This rectory up to 1594 was appendant to the barony of Kemes, with alternate presentations thereto by the lord of Kemes and the freeholders of that parish (Owen's Pem.), and the patronage is now vested in the Lord of Kemes.

Under the name Ecclesia Alba, this church was assessed in 1291 at £5 6s. 8d. - Taxatio.

Ecclesia Alba. - Ecclesia ibidem ex presentacione di-versorum patronorum ibidem David Howell elericus est rector valet communibus annis £6. Inde decima, 12S. - Valor Eccl.

Under the heading “Livings Discharged”:- Alba alias Whitchurch (Eglwys Wen) (St. Michael). William Lloyd, 13sq., 1714; Thomas Lloyd, Esq., and Anne his wife, 1759, 1763. Clear yearly value £30. King's Books, £6. - Bacon's Liber Regis.

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Wiston                      (SN 023180)

Weston. Manorial settlement founded by Wizo the Fleming early in the twelfth century. There was once a castle here with a motte crowned by a shell keep, but the whole castle site is now derelict. Shell keeps are rare in West Wales. Built between 1100 and 1130 by Wizo captured by the Welsh in 1147 and again in 1193 and destroyed by Llewelyn in 1220 site then abandoned in favour of Picton. Opposite the castle site is a typical Little England church, extensively restored in 1864. On nearby Colby Moor, in the year 1645, Royalist Forces were routed by the Parliamentarians under Col. Rowland Laugharne.

Castle and Church first documented in the period 1115 - 47 but Wizo died before 1130.

Weekly market discontinued by George Owen's time but the yearly fair was still held.

1710. Mayor and burgesses petitioned Parliament emphasising that their town was an ancient borough.


The nave is 13th century but has Victorian windows. The chancel arch and blocked south doorway are pointed but the north doorway is round headed. The long chancel with roughcast walls may be later. The west tower is 14th century. The vaulted north porch with an ogival outer arch and a basin on each side is early 13th century.

Described as 'Ecclesia Sanctse Atari e de Castro Wiz,' this church was granted by Wizo, lord of Wiston, his son Walter, and Walter the son of the said Walter, to the Knights of St. John of Jerusalem. - Anselm's Confirm. Charter.

On the dissolution of the preceptory of Slebech, the advowson came into the hands of the Crown, and subsequently it appears to have been acquired by the Wogans of Wiston.

About the time of the Restoration, a belief seems to have existed that the advowson was owned by Thomas Wogan of Wiston, the Regicide, as a warrant was issued on 15 Sept., 1662, for a grant to the bishops of London and Winchester, Sir Robert Hyde and Dr. William Thomas, of the rectory, tithes, &c., of Wiston, co. Pembroke, 'lately belonging to Thomas Wogan, attainted of high treason, in trust for the maintenance of a minister there, if requisite, or of ministers in and about London or elsewhere.' - State Papers. Presumably this grant was never proceeded with, as the same records state that in May 1663 a grant was made to Col. Robert Werden and Charles Parker, of the estate, manor, and rectory of Wiston, and barony of Dungleddy, co. Pembroke, forfeited by the attainder of Thomas Wogan. If Thomas Wogan did own the property it seems most probable that the latter grant took effect, and that the purchase by Werden and Parker was made either on behalf of the Wogan family or else that the Wogans acquired the interest of the grantees therein.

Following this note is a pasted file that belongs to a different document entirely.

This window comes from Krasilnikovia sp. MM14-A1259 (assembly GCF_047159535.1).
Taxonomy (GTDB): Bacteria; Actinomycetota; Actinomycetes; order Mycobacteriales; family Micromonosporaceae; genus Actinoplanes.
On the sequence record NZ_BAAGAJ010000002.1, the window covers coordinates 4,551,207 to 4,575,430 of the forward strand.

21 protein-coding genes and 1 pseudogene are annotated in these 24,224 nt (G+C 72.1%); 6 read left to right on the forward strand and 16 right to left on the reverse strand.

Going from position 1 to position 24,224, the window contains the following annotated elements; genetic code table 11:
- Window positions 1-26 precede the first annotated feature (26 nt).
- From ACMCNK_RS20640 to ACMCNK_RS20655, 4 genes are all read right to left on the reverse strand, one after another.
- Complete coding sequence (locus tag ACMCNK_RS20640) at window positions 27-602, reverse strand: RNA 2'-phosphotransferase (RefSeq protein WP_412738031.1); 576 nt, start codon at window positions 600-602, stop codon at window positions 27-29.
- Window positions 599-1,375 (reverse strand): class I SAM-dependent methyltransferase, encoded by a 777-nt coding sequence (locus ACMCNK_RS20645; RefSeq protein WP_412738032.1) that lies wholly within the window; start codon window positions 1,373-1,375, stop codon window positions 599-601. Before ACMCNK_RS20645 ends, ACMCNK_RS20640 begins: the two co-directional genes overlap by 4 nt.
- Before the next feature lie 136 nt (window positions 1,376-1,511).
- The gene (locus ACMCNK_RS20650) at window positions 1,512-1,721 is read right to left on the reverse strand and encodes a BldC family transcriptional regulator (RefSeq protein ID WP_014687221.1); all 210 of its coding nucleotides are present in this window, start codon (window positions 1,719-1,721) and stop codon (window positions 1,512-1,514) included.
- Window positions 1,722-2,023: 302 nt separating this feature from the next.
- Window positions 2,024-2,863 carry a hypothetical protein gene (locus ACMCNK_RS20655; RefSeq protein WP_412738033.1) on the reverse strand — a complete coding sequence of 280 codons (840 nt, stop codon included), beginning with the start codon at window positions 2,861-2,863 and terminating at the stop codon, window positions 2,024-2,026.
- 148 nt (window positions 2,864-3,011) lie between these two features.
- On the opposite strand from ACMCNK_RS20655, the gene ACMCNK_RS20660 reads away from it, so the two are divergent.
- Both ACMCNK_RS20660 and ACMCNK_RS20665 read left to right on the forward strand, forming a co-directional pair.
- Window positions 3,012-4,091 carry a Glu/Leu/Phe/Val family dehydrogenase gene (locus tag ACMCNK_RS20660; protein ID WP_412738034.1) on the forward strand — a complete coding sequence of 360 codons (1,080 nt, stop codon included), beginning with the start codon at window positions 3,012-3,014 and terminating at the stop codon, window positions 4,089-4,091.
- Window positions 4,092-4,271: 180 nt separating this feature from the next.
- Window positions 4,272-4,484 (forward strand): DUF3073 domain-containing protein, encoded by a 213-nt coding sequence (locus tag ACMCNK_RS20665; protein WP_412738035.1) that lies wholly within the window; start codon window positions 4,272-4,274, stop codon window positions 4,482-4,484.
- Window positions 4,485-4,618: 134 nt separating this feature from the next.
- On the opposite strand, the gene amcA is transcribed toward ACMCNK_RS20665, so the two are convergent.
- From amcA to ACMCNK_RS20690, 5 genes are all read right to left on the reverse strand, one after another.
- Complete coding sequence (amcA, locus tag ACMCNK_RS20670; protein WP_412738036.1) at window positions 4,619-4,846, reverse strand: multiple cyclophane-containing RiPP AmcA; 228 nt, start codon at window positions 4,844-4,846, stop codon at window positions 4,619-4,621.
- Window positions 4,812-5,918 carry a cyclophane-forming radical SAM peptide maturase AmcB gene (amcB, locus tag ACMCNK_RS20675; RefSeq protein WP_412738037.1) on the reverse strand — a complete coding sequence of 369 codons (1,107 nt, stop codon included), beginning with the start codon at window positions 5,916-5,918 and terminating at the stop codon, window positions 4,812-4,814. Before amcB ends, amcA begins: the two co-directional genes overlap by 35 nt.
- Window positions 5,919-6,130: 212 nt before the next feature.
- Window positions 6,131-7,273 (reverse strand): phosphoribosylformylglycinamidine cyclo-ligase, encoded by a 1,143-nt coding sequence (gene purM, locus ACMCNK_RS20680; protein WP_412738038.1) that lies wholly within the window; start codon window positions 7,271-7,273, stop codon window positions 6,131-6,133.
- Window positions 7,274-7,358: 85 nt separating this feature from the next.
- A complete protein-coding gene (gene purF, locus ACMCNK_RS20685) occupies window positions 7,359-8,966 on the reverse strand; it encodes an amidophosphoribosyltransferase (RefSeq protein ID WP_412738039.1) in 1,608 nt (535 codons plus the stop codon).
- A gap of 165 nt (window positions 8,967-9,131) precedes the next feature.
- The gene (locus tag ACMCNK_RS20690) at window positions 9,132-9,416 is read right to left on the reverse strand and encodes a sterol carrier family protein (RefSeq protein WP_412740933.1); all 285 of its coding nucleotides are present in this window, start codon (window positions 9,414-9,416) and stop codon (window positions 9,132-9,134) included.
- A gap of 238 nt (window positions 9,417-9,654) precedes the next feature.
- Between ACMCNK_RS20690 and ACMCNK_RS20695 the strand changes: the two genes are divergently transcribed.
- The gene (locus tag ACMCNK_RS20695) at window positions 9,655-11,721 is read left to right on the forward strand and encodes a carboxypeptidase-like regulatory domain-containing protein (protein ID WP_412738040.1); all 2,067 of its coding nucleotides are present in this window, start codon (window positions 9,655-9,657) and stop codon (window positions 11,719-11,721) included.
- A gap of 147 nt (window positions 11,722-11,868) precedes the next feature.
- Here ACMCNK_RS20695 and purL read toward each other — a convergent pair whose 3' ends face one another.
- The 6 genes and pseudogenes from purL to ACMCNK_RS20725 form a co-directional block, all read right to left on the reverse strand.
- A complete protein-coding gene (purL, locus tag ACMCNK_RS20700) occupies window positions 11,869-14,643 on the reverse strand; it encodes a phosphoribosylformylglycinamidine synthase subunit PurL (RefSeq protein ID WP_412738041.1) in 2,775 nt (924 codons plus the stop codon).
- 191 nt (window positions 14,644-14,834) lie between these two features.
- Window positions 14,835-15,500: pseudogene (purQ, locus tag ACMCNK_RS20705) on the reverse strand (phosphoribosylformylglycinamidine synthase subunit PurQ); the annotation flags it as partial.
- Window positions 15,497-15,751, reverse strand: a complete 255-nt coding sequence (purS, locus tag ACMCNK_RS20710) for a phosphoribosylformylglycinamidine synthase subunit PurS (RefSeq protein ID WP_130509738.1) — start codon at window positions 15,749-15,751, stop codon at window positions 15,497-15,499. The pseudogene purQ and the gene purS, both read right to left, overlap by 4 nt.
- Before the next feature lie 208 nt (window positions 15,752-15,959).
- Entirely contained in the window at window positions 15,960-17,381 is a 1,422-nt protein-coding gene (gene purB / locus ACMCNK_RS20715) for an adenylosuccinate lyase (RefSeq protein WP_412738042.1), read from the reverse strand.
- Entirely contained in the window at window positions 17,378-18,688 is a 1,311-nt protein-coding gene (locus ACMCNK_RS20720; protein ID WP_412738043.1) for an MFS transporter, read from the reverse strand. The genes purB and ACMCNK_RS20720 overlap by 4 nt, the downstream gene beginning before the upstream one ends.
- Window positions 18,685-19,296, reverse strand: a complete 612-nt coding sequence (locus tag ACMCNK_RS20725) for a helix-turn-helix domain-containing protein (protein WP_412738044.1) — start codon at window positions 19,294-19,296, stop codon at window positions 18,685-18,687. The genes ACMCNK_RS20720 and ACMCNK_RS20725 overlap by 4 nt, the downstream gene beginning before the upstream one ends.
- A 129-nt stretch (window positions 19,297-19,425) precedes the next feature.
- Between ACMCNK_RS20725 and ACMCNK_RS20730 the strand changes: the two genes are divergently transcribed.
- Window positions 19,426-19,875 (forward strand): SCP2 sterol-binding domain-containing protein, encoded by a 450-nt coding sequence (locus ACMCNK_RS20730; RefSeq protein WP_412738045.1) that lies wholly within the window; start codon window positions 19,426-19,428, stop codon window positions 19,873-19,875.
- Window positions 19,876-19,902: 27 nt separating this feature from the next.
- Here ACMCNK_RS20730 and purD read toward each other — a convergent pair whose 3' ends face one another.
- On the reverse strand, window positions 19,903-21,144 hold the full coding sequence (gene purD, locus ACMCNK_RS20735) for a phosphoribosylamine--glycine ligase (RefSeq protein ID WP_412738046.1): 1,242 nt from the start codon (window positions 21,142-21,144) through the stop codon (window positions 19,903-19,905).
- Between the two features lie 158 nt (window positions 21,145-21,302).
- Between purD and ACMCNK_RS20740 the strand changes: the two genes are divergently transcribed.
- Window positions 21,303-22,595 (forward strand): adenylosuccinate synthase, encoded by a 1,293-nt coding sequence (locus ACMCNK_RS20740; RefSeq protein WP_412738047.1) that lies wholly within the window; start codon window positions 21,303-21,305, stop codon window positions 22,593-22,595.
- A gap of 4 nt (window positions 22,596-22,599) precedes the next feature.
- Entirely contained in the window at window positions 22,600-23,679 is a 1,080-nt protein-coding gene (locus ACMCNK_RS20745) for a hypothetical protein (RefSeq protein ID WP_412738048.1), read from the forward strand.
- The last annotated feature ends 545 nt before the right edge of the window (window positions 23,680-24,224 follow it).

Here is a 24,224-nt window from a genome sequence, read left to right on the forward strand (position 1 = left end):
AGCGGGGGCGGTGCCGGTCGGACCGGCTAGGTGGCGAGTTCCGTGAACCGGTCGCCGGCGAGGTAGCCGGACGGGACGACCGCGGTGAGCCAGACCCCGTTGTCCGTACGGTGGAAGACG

It seems however much more likely that Thomas Wogan did not own either the Wiston estate or the advowson of the church, because although Thomas Wogan was evidently alive in 1664 - a proclamation having been issued on 27 July in that year (State Papers) for his apprehension, he, having with others escaped from the Tower of London - we find that his nephew Henry Wogan by his will dated 7 Feb., 1662, and proved in London on 9 Feb., 1662, devised all his lands in Wiston, with all rents and tithes belonging to the rectory thereof, to his wife and his mother for their lives, with remainder to his uncle Rowland Wogan. - l Laud, fol. 30.

In any event the advowson continued in the hands of the Wogans of Wiston until 15 Sept., 1794, when Minor (wife of Thomas Roberts of Haverfordwest) and Susan Wogan (the two coheiresses of John Wogan of Wiston, the last male of his line) entered into an agreement for the sale of the rectory and estate of Wiston, to John Campbell of Stackpole Court, Pems., Esq., whose descendants still own the advowson and estate.

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Wolfscastle       Jottings                  (948266)

Originally an Iron-age fortified settlement. Fenton (1808) is reputed to have found Roman Tesserae near here but in about 1080 was the site of a Norman Motte.

CASTRUM LUPI (Wolfscastle - Cas Blaidd, Pembs.)

Item, there is at Castrum Lupi a mansio worth 4s. per annum. 1 caracute of land worth 10s. per annum. There is a certain meadows worth 12s. per annum. There is a certain water mill farmed of old at 10s. paid at the Feast of Nativity of Our Lord. And there are rents of assize of certain tenants paid at the Feast of St. Michael, 64s. Of rent of other tenants paid at the Feast of All 16s. And 10 capons given at the Feast of the Nativity of Our Lord, at 1 1/2 per capon. Pleas and prerequisites of court, 6d. per annum.